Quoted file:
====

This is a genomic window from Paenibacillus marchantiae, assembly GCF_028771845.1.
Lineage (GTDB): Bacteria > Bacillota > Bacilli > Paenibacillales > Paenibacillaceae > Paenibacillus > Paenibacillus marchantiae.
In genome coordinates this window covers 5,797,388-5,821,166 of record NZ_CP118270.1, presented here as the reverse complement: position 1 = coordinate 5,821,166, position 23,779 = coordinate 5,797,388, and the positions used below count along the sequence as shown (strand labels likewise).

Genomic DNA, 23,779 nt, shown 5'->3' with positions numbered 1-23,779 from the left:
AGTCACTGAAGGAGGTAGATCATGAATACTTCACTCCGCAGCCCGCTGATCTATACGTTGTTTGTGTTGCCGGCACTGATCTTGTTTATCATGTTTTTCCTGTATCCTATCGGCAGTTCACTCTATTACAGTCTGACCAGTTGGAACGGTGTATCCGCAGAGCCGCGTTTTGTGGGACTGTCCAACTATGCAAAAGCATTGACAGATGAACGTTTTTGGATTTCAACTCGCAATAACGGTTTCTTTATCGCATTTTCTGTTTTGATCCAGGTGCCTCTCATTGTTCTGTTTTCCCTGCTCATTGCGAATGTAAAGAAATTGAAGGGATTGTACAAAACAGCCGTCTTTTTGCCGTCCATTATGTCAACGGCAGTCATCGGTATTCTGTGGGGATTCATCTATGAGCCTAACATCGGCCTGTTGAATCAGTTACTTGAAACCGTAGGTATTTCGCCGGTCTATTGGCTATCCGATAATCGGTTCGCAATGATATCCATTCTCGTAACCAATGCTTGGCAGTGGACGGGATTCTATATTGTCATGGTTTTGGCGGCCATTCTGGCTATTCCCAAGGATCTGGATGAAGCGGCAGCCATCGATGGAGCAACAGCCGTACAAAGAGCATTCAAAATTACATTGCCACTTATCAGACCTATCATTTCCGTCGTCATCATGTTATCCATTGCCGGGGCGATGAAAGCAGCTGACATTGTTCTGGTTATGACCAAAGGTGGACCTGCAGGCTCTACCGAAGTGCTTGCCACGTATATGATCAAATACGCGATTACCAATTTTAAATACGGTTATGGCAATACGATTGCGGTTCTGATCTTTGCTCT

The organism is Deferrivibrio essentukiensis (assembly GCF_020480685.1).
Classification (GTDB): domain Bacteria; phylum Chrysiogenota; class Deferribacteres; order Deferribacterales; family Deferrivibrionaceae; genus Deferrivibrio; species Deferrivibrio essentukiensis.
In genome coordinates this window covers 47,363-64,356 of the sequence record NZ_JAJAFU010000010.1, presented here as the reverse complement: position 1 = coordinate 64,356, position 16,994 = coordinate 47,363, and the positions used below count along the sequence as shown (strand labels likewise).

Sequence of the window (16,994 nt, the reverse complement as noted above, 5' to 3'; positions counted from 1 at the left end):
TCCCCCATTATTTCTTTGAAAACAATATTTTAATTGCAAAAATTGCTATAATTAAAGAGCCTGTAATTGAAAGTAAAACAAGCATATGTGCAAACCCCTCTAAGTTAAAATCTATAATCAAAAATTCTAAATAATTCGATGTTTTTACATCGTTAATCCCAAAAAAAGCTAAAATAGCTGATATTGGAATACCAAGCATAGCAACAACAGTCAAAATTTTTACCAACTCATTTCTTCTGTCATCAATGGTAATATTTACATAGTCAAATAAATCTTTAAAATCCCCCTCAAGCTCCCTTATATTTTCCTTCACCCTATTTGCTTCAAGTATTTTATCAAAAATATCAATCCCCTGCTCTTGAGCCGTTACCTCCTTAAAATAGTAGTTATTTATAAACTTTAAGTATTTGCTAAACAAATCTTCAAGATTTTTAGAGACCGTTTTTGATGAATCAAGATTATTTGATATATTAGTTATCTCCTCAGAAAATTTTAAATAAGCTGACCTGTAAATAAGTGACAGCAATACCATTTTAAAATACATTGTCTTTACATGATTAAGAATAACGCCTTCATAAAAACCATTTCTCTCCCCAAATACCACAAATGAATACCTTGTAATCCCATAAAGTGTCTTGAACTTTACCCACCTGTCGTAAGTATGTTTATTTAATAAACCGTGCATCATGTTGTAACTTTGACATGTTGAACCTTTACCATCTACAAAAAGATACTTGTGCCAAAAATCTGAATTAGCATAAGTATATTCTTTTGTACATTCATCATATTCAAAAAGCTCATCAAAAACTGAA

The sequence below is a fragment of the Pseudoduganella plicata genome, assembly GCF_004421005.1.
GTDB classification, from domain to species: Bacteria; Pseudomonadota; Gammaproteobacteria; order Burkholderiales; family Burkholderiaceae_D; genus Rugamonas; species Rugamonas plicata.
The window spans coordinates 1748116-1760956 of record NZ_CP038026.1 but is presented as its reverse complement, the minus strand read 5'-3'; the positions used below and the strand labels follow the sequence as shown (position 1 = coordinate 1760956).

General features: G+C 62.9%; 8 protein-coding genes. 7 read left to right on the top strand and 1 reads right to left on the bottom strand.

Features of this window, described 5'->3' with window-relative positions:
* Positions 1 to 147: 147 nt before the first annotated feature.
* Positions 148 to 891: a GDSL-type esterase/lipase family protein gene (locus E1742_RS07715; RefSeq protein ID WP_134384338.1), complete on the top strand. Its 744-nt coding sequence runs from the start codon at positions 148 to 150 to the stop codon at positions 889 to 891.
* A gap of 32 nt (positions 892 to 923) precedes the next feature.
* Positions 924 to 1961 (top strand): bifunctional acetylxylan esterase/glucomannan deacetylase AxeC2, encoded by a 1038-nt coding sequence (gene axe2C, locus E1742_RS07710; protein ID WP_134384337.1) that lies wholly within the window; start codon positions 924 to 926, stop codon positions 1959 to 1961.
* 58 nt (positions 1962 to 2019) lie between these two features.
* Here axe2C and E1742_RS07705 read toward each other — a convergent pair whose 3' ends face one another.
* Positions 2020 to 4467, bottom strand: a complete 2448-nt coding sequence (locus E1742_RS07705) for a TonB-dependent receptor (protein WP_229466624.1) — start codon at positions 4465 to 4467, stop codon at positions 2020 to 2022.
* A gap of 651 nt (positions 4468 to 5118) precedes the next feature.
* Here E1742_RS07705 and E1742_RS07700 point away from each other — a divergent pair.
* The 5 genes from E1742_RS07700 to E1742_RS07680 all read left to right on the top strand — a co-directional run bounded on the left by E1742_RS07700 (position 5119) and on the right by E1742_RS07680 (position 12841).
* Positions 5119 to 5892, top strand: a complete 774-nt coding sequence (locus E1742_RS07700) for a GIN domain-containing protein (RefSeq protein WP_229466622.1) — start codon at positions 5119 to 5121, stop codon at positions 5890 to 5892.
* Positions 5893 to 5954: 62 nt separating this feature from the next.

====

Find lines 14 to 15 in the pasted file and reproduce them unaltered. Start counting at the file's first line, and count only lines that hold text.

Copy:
General features: G+C 62.9%; 8 protein-coding genes. 7 read left to right on the top strand and 1 reads right to left on the bottom strand.

Features of this window, described 5'->3' with window-relative positions: